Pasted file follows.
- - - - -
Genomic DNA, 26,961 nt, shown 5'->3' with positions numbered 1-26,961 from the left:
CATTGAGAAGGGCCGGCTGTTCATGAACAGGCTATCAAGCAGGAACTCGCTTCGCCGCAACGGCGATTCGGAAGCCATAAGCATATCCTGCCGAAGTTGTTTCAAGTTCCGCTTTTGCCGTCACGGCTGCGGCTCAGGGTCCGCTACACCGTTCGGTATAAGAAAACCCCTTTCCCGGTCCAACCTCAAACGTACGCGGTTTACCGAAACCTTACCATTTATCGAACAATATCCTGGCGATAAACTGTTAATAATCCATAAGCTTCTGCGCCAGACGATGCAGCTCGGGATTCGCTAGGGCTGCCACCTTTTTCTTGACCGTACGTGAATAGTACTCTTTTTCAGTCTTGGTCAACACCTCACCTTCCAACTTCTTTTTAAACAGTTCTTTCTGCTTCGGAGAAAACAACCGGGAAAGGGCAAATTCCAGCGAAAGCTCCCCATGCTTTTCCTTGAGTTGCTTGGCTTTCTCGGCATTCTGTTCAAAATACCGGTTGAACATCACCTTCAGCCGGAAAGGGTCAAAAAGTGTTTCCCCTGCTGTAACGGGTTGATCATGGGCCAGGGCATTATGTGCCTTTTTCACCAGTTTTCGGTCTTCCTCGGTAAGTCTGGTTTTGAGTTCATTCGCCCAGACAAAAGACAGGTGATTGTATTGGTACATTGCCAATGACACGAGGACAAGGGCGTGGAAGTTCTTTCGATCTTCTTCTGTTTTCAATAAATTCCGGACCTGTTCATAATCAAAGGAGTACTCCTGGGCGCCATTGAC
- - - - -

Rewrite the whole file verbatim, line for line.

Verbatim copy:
Genomic DNA, 26,961 nt, shown 5'->3' with positions numbered 1-26,961 from the left:
CATTGAGAAGGGCCGGCTGTTCATGAACAGGCTATCAAGCAGGAACTCGCTTCGCCGCAACGGCGATTCGGAAGCCATAAGCATATCCTGCCGAAGTTGTTTCAAGTTCCGCTTTTGCCGTCACGGCTGCGGCTCAGGGTCCGCTACACCGTTCGGTATAAGAAAACCCCTTTCCCGGTCCAACCTCAAACGTACGCGGTTTACCGAAACCTTACCATTTATCGAACAATATCCTGGCGATAAACTGTTAATAATCCATAAGCTTCTGCGCCAGACGATGCAGCTCGGGATTCGCTAGGGCTGCCACCTTTTTCTTGACCGTACGTGAATAGTACTCTTTTTCAGTCTTGGTCAACACCTCACCTTCCAACTTCTTTTTAAACAGTTCTTTCTGCTTCGGAGAAAACAACCGGGAAAGGGCAAATTCCAGCGAAAGCTCCCCATGCTTTTCCTTGAGTTGCTTGGCTTTCTCGGCATTCTGTTCAAAATACCGGTTGAACATCACCTTCAGCCGGAAAGGGTCAAAAAGTGTTTCCCCTGCTGTAACGGGTTGATCATGGGCCAGGGCATTATGTGCCTTTTTCACCAGTTTTCGGTCTTCCTCGGTAAGTCTGGTTTTGAGTTCATTCGCCCAGACAAAAGACAGGTGATTGTATTGGTACATTGCCAATGACACGAGGACAAGGGCGTGGAAGTTCTTTCGATCTTCTTCTGTTTTCAATAAATTCCGGACCTGTTCATAATCAAAGGAGTACTCCTGGGCGCCATTGAC